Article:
Blower Control Switch Buyer’s Guide
- If the heater in your car stops working or your air conditioner fails to cool your cabin, it might be caused by a faulty blower control switch.
- The blower control switch is an electrical switch that is used to control the airflow inside your car’s cabin.
- The signs of a failing blower control switch include intermittent airflow, erratic operation, a loose or jammed knob, and a blower that won’t turn on at all.
- The blower control switch is designed to last the lifetime of the vehicle, but constant use makes it wear out much faster.
- The cost of an original equipment (OE) replacement part for the blower control switch ranges from less than $10 up to $200.
Your vehicle’s climate control system might not be as vital as the engine or transmission system, but it’s still important when it comes to providing you with a comfortable ride. You definitely don’t want your car’s heating or air conditioning system to malfunction especially during the frosty winter or scorching summer months.
If the heater in your car stops working or your air conditioner fails to cool your cabin, you need to check various components of your vehicle’s heating ventilation and air conditioning (HVAC) system to figure out the root cause. One of the components that could be responsible for a faulty HVAC system is the blower control switch.
What is the Blower Control Switch?
The blower control switch is an electrical switch that is used to control the speed of the fan in the heating and air conditioning system of a vehicle. It works with the blower motor to deliver the right temperature and air flow needed to cool down or heat up the inside of a car. Essentially, the blower control switch is used to control the airflow inside your cabin.
Some modern vehicles have a fully automated temperature control panel with an integrated control switch. If your car is pretty new, it probably has an automatic climate control system. In this case, the whole module, not just the blower control switch, will have to be replaced.
To determine whether your vehicle has a manual or automatic climate control module, you can refer to your owner’s manual.
Blower Switch Location
Your vehicle’s climate control system components are typically located close together. The blower control switch is usually located under the dashboard close to the blower motor. Your vehicle can have up to three blower motors each with its own blower control switch. The number of blower control switches you have depends on your vehicle’s make and model. The best way to be sure about the location of your blower control switch is to check your owner’s manual.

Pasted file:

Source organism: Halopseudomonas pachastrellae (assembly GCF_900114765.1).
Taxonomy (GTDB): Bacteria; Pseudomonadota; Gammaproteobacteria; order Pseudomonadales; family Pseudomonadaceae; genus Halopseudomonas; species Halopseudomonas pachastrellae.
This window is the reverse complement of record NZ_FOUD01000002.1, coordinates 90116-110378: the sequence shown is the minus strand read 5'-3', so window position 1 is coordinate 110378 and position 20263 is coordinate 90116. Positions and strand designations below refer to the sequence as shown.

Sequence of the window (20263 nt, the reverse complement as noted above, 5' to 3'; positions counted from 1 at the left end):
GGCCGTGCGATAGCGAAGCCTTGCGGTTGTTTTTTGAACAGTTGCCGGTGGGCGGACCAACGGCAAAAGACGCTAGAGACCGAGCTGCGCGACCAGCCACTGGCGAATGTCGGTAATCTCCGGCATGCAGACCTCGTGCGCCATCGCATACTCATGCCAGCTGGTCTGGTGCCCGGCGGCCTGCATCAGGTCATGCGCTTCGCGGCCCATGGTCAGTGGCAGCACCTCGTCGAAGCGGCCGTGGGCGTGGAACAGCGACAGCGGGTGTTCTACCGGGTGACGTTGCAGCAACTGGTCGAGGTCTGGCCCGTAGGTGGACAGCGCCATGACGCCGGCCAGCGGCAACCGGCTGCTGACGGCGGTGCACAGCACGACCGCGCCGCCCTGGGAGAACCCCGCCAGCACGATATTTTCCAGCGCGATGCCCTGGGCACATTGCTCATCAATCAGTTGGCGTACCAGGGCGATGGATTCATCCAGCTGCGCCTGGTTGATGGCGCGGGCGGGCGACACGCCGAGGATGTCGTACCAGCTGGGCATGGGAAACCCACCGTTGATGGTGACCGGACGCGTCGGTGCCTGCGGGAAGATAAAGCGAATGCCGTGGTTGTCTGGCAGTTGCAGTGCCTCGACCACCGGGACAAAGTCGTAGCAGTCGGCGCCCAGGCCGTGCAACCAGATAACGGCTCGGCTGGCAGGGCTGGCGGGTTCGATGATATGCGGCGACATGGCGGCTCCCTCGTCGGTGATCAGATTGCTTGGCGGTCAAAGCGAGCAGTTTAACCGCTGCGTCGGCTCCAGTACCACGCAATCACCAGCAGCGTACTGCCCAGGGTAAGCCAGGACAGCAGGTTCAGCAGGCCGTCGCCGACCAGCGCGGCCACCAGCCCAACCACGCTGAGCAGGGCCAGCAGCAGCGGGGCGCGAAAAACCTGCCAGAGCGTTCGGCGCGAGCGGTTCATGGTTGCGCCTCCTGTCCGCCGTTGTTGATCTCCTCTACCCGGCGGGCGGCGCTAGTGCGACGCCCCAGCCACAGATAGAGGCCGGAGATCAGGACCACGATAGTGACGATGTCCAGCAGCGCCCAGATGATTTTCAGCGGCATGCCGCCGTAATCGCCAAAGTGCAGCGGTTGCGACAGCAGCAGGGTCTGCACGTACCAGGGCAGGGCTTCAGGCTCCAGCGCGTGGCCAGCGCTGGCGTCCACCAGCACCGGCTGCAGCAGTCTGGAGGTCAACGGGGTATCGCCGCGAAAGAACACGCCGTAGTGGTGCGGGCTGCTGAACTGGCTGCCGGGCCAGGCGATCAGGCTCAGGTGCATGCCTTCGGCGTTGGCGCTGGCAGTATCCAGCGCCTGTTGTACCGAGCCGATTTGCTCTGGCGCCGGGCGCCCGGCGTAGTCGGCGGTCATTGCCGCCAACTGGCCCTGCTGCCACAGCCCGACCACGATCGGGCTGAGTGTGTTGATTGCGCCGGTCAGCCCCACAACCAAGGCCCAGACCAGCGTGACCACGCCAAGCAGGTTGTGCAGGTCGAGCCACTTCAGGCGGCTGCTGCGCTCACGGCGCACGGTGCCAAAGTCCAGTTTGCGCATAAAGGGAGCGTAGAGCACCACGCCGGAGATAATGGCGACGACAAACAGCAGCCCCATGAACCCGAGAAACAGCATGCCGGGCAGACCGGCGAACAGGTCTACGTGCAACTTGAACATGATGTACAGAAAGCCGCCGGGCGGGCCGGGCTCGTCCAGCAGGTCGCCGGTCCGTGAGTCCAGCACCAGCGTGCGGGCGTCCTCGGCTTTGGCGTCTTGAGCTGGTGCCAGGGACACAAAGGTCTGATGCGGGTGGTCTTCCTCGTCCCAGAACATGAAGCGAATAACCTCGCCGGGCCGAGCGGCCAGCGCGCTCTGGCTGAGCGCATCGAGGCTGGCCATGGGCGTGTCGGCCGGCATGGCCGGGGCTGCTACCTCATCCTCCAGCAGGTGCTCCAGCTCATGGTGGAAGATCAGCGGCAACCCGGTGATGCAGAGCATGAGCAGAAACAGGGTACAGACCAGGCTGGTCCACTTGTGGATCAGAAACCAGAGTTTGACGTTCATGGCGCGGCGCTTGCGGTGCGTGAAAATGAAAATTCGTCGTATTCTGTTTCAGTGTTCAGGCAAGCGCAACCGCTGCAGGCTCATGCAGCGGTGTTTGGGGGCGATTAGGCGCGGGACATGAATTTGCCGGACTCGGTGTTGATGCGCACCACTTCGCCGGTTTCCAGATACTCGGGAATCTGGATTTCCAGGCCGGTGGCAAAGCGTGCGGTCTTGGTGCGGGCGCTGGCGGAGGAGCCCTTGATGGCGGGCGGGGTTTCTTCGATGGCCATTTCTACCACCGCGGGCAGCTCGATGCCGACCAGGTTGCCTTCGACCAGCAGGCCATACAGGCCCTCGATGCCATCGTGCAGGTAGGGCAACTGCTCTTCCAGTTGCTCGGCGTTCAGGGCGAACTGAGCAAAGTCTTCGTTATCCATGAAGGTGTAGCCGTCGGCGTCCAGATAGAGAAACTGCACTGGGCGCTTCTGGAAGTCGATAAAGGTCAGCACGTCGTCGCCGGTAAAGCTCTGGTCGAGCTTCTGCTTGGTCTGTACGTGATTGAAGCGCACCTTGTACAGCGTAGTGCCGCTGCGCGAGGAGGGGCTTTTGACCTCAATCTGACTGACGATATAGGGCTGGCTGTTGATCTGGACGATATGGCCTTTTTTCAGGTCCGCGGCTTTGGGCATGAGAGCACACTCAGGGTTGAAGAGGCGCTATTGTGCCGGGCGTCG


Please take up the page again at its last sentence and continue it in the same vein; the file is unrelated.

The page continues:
How Long Does the Blower Control Switch Last?
Auto manufacturers built the blower control switch to last the lifetime of the vehicle. However, in real life applications, many blower control switches often need replacing after a couple of years. Like most car components, the lifespan of your blower control switch depends on the usage. The more you use it, the faster it wears out.
What Causes the Blower Control Switch to Go Bad?
As mentioned above, heavy usage can cause the blower control switch to fail more quickly than normal. If you constantly adjust the fan speed in your car, the contacts in your blower control switch will wear out faster. Sometimes, external factors such as water spills can also result in a damaged blower control switch.
Signs of a Failing Blower Control Switch
Since the blower control switch is a crucial part of your HVAC system, any damage to this component will result in your AC or heater not being able to cool down or heat up your cabin sufficiently. Although, you can drive indefinitely with a faulty blower control switch, it will greatly diminish your comfort during your drive.
Here are some signs of a failing blower control switch:
Intermittent Airflow or Erratic Blower Motor Operation
Does your switch only work on certain fan speed settings? Do you notice that the airflow doesn’t always correspond to the speed indicated by your blower control switch? Does your fan work like normal for a while then randomly stops working or loses power? Erratic operation and intermittent airflow are the two most common signs of impending blower control switch failure.
If you notice any sign that your HVAC system’s fan is not working as usual, you need to check your blower control switch, along with other related components such as the resistors and blower motor itself, for signs of wear and tear.